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Over the past several years, many insurance companies have become aggressive sellers of non-qualified annuities. The tax questions raised as a result of these sales are amazing both in number and complexity. We have based this article on numerous inquiries from agents of client companies and now share it with the readers of Life Insurance Selling.

Living benefits: Annuity distributions – withdrawals before the annuity starting date.
One element that sets the annuity apart from bank accounts and other saving forms is the deferral of taxation until annuity cash values are distributed. If an annuity contract was issued for premiums deposited before August 14, 1982, the annuity owner may withdraw the cash value tax-free until total withdrawals equal the owner’s investment in the contract. Subsequent withdrawals are taxable, being a return of credited interest or other earnings. The owner is taxed on a first in- first out (FIFO) basis. The owner may exchange a pre-August 14, 1982, annuity for another annuity contract and retain the right to make withdrawals tax-free up to his or her basis.

The law changed in 1982. For contracts issued after August 13, 1982, the initial dollars withdrawn, borrowed, or used as security for a debt are a taxable return of interest or other earnings credited. Thus, the owner is taxed on a last in-first out (LIFO) basis.

The owner who bought an annuity before August 14, 1982, but made deposits both before and after that date, will report income on withdrawals, loans or pledging of the annuity in the following priority: (1) pre-August 14, 1982, deposits (2) interest credited on pre-August 14, 1982, deposits, both before and after the August, 1982 dates, (3) interest credited on post-August 13, 1982, deposits, and (4) post-August 13, 1982, deposits. Withdrawals are made first from the lowest numbered category; the next category is used when a category is exhausted.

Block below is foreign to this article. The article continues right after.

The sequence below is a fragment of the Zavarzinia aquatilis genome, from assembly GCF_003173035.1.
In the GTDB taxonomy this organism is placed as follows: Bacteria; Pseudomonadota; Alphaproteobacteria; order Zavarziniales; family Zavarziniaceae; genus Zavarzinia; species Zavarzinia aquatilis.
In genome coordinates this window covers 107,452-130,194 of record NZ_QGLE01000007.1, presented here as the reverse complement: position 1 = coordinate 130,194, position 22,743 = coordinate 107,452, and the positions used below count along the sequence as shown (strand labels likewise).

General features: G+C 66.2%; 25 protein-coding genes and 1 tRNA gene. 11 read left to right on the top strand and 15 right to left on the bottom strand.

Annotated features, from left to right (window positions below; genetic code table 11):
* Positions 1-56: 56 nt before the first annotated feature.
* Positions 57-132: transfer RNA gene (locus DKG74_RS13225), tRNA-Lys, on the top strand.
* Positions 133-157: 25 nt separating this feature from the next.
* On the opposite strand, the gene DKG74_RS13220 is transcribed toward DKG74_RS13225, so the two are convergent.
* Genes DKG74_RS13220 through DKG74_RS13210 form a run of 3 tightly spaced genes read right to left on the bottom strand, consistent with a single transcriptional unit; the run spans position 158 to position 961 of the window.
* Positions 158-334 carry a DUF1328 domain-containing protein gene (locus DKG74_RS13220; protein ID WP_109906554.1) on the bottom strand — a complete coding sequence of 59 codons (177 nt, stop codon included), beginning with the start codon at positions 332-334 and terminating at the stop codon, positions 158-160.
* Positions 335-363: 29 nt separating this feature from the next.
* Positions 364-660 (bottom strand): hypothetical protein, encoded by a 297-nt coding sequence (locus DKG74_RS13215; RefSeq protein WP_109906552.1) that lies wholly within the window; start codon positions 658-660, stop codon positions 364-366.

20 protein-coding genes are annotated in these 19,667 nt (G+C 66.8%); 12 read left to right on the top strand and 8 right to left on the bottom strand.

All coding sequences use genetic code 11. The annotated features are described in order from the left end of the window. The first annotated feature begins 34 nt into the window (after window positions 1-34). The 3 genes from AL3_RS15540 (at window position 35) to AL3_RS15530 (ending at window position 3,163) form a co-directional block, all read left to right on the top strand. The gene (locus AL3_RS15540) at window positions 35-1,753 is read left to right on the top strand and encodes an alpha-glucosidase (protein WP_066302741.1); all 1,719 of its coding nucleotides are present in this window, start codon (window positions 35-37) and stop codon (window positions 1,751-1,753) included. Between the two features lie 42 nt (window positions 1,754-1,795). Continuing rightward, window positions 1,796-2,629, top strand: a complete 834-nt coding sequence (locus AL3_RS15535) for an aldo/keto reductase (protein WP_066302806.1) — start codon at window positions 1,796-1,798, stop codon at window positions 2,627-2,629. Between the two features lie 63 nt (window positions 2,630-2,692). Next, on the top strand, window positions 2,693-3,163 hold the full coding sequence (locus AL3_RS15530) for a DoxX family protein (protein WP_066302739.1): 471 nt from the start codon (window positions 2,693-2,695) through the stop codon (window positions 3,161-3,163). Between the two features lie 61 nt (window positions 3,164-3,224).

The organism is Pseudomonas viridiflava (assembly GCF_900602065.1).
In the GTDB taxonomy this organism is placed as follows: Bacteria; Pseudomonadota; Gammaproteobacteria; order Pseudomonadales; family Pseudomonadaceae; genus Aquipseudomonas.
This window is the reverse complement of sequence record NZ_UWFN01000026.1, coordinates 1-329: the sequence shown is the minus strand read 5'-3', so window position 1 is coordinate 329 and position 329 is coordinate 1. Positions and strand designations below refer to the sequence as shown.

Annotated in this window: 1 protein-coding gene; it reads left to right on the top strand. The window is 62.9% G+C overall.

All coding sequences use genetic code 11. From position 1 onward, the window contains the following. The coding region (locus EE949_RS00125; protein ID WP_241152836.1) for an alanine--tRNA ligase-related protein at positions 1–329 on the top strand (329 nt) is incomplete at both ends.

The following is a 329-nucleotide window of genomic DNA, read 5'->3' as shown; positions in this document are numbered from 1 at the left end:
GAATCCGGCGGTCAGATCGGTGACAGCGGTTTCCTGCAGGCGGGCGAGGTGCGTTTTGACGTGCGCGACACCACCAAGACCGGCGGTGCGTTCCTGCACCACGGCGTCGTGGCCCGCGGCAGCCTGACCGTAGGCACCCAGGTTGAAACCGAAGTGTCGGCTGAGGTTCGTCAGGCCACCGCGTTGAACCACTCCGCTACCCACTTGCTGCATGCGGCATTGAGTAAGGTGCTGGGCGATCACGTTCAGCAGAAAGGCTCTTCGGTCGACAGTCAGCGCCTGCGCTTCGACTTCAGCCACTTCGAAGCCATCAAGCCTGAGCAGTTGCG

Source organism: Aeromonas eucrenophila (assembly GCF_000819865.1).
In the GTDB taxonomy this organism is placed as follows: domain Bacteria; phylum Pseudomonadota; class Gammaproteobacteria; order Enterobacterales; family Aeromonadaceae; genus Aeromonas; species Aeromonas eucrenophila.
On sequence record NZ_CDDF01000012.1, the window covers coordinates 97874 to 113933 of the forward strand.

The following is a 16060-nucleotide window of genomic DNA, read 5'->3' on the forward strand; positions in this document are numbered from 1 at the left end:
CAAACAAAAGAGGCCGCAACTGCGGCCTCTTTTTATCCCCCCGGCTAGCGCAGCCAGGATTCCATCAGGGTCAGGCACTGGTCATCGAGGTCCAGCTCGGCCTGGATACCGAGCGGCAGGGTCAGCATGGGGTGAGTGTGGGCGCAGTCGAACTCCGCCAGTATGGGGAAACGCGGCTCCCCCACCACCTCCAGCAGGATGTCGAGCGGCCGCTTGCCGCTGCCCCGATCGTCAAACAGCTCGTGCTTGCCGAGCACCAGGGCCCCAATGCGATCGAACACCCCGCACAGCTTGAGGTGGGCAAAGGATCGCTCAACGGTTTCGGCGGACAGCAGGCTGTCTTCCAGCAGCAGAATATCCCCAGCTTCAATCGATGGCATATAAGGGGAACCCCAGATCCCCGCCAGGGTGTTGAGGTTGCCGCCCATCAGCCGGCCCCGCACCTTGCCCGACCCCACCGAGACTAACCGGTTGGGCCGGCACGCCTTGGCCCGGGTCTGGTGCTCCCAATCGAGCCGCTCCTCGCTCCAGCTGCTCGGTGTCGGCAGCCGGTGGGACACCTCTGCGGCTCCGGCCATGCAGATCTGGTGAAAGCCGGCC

The 10% tax on premature distributions.
Tax law discourages the use of an annuity as a short-term investment. A 10% added tax is imposed on certain premature distributions from an annuity contract. The effect of the tax is to increase the levy on a withdrawal of credited interest, for example, to a 38% rate for an annuity owner in the 28% tax bracket. Nine non-qualified annuity distributions are not subject to the added tax. Of importance in the non-qualified annuity setting are these: (1) a payment made after the taxpayer (the annuity owner) turns age 591/2; (2) a payment attributable to a disability of the owner after purchase of the contract; (3) a payment allocable to deposits made to the annuity prior to August 14, 1982, including earnings on those investments; (4) a payment made after the death of the annuity owner; (5) payments made as an immediate annuity with payments commencing within a year of purchase; and (6) a series of substantially equal periodic payments for the life or life expectancy of the owner or the joint lives or joint life expectancies of the owner and a designated beneficiary. Payments under the last exception are subject to recapture if the payment schedule is changed prior to the owner’s age 591/2 or within five years of the first payment.

“A series of substantially equal payments.”
Internal Revenue Service Notice 89-25 provides three methods for taking a series of substantially equal payments and not triggering the 10% added tax. The third of the three methods is the most helpful because it generates the greatest annual distribution.